ARSC HPC Users' Newsletter 309, February 11, 2005
On-Site Visit by IBM Expert
An IBM software analyst will be visiting ARSC from 2/16 - 2/18 to assist with optimization and any other software related issues.
This is a great opportunity for local ARSC IBM users to spend time, one-on-one, with an expert. Appointments MUST be scheduled in advance, by contacting Tom Logan of ARSC (450-8624 or firstname.lastname@example.org).
Cray Pat Threads
CrayPat is a set of tools to do performance experiments on the Cray. Recently I ran into the following error when attempting to run an instrumented executable that was produced by pat_build.
klondike 1% ./a.out.inst pat[FATAL]: maximum number of threads 4 exceeded pat[FATAL]: maximum number of threads 4 exceeded pat[FATAL]: maximum number of threads 4 exceeded pat[FATAL]: maximum number of threads 4 exceeded pat[FATAL]: maximum number of threads 4 exceeded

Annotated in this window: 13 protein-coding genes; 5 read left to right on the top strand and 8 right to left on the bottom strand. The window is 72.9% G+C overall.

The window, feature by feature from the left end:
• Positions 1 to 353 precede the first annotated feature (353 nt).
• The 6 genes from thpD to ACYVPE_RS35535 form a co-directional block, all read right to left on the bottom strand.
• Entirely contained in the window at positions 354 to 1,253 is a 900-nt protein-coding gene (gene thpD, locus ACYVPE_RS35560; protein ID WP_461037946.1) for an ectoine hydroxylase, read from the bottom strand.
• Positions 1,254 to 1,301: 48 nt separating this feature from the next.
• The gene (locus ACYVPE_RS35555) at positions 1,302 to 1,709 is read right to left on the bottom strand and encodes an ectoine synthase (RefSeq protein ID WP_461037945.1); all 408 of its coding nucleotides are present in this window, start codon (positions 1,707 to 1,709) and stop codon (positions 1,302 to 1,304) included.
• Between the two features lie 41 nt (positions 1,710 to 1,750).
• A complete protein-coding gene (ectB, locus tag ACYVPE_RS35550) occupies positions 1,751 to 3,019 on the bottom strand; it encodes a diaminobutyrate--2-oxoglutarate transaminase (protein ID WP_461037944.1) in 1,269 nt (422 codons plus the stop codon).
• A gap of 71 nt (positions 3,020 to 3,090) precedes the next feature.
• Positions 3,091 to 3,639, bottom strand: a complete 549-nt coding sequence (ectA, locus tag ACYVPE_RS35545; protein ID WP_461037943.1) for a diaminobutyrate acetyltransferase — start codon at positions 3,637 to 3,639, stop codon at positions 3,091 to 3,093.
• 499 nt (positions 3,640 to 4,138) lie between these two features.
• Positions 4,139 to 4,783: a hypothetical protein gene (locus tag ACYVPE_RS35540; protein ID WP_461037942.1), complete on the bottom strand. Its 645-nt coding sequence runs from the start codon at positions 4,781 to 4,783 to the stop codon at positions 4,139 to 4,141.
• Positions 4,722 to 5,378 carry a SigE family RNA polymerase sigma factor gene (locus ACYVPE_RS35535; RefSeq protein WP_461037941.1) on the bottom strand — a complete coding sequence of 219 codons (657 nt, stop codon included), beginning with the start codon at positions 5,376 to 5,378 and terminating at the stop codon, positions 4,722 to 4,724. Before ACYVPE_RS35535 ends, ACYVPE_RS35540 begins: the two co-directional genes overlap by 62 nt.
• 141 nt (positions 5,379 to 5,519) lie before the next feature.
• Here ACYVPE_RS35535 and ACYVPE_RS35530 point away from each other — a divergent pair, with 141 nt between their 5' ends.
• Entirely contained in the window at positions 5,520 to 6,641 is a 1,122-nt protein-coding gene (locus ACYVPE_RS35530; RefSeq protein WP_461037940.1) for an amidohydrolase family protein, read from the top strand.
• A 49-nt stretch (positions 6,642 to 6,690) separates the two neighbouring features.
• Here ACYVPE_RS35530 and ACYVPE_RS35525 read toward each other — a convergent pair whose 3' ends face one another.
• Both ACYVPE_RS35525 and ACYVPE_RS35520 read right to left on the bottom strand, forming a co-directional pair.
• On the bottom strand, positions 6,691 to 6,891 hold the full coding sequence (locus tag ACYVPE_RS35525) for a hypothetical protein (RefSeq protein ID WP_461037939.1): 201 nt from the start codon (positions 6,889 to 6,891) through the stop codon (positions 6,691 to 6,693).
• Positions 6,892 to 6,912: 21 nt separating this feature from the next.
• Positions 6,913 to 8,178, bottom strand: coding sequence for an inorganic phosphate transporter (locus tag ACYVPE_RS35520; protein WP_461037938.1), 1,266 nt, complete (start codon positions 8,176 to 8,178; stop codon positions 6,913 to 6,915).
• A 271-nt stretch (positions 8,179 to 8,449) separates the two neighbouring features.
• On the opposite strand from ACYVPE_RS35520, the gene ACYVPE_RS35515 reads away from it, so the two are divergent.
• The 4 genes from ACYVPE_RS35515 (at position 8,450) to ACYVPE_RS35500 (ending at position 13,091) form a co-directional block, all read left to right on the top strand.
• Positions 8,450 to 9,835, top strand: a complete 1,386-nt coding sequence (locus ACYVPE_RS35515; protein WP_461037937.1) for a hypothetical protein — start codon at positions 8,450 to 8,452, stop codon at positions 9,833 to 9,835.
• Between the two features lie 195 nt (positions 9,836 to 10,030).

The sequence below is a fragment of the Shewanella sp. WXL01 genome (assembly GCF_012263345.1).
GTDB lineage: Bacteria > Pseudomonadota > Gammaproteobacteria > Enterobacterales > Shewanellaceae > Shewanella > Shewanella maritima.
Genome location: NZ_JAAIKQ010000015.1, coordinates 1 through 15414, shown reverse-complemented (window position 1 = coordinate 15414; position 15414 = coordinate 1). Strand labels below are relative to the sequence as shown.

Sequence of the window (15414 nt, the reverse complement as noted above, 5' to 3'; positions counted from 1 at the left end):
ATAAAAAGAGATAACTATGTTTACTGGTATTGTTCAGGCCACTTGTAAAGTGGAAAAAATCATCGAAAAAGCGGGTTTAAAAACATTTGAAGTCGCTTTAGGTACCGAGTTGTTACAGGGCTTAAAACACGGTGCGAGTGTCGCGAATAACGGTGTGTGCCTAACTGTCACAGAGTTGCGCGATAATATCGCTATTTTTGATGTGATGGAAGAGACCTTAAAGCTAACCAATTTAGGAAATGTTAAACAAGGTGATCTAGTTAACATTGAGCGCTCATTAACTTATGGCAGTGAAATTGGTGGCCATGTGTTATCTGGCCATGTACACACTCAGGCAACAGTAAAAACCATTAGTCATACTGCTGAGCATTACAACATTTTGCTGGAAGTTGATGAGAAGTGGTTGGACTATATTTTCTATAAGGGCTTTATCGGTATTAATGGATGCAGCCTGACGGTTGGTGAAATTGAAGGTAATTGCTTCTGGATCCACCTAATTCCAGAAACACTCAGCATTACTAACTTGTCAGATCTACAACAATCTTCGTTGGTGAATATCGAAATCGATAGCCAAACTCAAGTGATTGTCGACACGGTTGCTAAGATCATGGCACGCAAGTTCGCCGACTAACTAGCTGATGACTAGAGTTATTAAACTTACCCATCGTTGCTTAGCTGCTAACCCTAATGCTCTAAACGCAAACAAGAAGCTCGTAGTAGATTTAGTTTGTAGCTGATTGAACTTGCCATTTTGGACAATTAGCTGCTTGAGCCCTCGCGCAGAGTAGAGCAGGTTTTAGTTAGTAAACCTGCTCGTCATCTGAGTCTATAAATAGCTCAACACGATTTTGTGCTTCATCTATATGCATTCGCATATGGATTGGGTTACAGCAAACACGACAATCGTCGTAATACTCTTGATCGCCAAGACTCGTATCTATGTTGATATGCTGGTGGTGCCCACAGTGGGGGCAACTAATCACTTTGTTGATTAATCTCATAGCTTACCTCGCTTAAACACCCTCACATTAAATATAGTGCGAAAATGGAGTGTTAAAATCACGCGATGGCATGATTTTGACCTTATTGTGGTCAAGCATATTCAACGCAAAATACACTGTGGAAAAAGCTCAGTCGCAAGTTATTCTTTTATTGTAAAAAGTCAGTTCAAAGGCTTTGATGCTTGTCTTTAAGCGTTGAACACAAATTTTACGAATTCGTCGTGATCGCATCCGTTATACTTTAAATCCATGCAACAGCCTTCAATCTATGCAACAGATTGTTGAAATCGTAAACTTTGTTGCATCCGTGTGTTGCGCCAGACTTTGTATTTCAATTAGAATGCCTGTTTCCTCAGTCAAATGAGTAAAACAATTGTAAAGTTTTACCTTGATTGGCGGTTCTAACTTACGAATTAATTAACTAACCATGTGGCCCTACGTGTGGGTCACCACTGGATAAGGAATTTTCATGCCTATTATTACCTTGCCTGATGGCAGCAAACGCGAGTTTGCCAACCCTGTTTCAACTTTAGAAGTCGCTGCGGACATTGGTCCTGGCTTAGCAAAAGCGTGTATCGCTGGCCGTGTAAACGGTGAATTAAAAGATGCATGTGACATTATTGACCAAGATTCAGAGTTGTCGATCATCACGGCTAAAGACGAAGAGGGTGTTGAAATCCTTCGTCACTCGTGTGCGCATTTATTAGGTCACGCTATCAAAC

By default the maximum number of POSIX or OpenMP threads that can be created per process is 4 for msp based applications and 16 for ssp applications. This value can be altered using the environment variable PAT_RT_THREAD_MAX. This environment variable is described in "man pat" along with 40+ other pat-related environment variables. In this case PAT_RT_THREAD_MAX=9 allowed the application to run.
klondike 2% setenv PAT_RT_THREAD_MAX 9 klondike 3% ./a.out.inst
For a brief introduction to pat see:
ScaLAPACK Intro: Part V of V
[ [ NOTE: All five articles in this series, complete test codes, as well [ as makefiles and batch submission scripts for the both the Cray X1 and [ the IBM are available for download as: [ [ http://www.arsc.edu/files/arsc/news/HPCnews/misc/Intro_ScaLAPACK.tar.gz [
Part I of this series mentioned the two steps required to parallelize a LAPACK code using ScaLAPACK:
- the processors must be arranged in a "virtual processor grid," and
- the data must be physically distributed amongst the processors in block-cyclic layout.
It took three issues of the Newsletter to complete these two steps, but we're now ready to call the ScaLAPACK solver. For reference, here are the original LAPACK calls:
call sgetrf( n, n, a, n, ipiv, info ) call sgetrs( 'n', n, 1, a, n, ipiv, c, n, info )